Talking to the Jamies at Shortbus she says she wonders if it (the female orgasm) is even real. It isn't necessary for procreation....etc. she goes on to say, "You know I feel like we're inundated by images of these super deluxe babes in the throws of the ultimate orgasm. I think it's just some myth to sell more magazines." At this point a trans woman pipes in and tells her they are real, she's seen them, and that she finds it unacceptable that Sophia's never had one. So again, I think these sentiments are about right. I, as you may know, am often saying these images of female orgasm that we're inundated with are fake and harmful. It makes sense that these images would make her feel powerless. However, I would argue that these images are off because they portray the wrong types of situations for creating female orgasm, and the movie simply never addresses an idea like this. It just let's her paranoia hang, allowing the viewer to assume, since Sophia eventually does orgasm, that she just can't understand it yet.

At this point she stumbles into a room full of lesbians, and they begin talking about her problem. We find that her husband Rob is the only one she's been with, and someone points out that she probably has some major "blue clit" which is a term I can get behind. They tell her to work on her PC muscle when she's peeing (which we see her do in a later scene). They say it is good for your orgasms (BTW, although a strong PC muscle is often discussed as having to do with achieving or achieving better orgasms, it actually has never been shown to be the case. However a strong PC muscle is associated with bladder control and reduction of problems associated with prolapsed uterus/bladder/rectum, and it may be associated with female ejaculation - just so you know). Then she asks the ladies what their very best orgasm felt like. We hear 3 people, and they all describe them in mystical spiritual terms - saying things like "shooting out creative energy into the world" and "merging with other people's energy and then there was no war" and "felt like I was talking with the gods." Mercifully to me as a viewer, a character Severin was in the corner laughing at each of these descriptions. However, in the end we are led to feel as though Severin is the asshole for being so cold - not that the orgasm descriptions really were ridiculous. (She is the 3rd storyline, and guess what, she has a problem opening up emotionally in a relationship...) So, this scene reinforces the understanding of the female orgasm as based in spirituality, emotion, and mysticism in a way that the male orgasm simply doesn't have to deal with to this degree. It is largely understood that the male orgasm is based in the physical. We clearly understand how it works and when it works. The female orgasm, in contrast, has all this fancy myth around it that covers up our clear lack of knowledge about how it works and when it works. So boo to that scene.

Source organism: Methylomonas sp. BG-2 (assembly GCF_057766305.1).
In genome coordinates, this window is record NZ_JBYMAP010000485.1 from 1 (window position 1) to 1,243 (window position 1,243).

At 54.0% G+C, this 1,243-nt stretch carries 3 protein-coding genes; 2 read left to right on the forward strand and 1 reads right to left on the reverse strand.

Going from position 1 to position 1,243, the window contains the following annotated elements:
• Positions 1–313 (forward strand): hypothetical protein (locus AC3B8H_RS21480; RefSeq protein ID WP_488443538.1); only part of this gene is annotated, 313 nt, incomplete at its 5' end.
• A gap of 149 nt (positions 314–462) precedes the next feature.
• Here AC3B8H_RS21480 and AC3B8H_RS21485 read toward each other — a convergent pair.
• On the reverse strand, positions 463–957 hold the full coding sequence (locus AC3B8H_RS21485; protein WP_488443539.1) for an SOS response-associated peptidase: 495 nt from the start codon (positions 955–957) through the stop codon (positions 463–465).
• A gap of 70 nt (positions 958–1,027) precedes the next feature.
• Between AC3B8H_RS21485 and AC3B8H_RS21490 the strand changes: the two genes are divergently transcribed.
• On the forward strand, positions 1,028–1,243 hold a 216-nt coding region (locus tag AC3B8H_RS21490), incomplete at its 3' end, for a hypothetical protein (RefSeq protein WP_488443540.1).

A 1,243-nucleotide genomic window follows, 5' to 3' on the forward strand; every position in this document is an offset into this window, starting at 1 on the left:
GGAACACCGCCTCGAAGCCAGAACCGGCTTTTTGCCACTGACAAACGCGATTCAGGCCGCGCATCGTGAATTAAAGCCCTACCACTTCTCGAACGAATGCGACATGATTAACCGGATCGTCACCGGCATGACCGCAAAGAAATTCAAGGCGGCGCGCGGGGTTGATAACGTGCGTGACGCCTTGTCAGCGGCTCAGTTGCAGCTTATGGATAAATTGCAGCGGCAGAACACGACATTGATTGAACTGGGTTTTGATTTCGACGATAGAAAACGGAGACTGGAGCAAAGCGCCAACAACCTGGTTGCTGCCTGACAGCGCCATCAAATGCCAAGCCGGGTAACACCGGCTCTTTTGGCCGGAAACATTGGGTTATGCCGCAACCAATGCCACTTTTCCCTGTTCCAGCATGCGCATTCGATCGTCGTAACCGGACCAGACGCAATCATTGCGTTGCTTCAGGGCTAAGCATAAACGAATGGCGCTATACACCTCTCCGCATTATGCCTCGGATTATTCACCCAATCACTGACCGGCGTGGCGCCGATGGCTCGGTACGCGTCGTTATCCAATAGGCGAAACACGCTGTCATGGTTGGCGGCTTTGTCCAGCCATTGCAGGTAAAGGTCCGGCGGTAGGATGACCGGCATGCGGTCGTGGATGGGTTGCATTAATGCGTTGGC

However, Severin and Sophia actually decide to help each other with their problems and begin meeting daily. Before that though, we see Sophia in her bathroom trying to do sexy poses in the mirror, in lingerie. Then she lays on the floor, brings out a vibrating dildo with a "rabbit" attached (this is a toy where the "rabbit" part is intended to vibrate on the clit as the dildo is inside the vagina.) So she pushes the dildo in her vagina and holds it in there, moving her pelvis sort of against the dildo, and we can't be sure if the rabbit is really touching the clit. She certainly doesn't seem to be focusing on the clit in any way. In the end, she can't get it done. Her husband, Rob, is playing music too loud. She's distracted, and in the end, she goes to yell at him, and in their strange fight he tells her he knows he can't give her an orgasm. Here's my thoughts about this scene. First, even if something is vibrating near her clit, she probably is going to need to actually move the vibration around the clitoris to her liking in order to orgasm. The focus seemed to be something vibrating and inside her. There was no sense in this scene that this isn't an obviously orgasmic way to masturbate - particularly when trying for a first orgasm. In fact, I would assume, because of the type of toy she used (a dildo that vibrates, moves, and with a rabbit for the clit) that the toy was supposed to be about the best she could possibly use. I say that because this type of toy has a reputation, starting from a Sex and the City episode, as being the BEST. So, the wrong impression was given for what type of stimulation causes female orgasm (clit/vulva stimulation people - not vaginall!). Second, the distraction of her husband's music and their fight afterward gives the impression that her orgasm problems stem directly from issues in her relationship with Rob. This again moves the discussion of this problem away from a physical one (i.e. a misunderstanding of what physically causes female orgasm...I mean, maybe id she put that vibrator on the outside...) and towards a discussion of emotional and psychological problems. Not that orgasm isn't intertwined with emotions and psychology. It's just that, for women, orgasm problems are too often blamed on the personal when the problem is that physically the stimulation is just not present.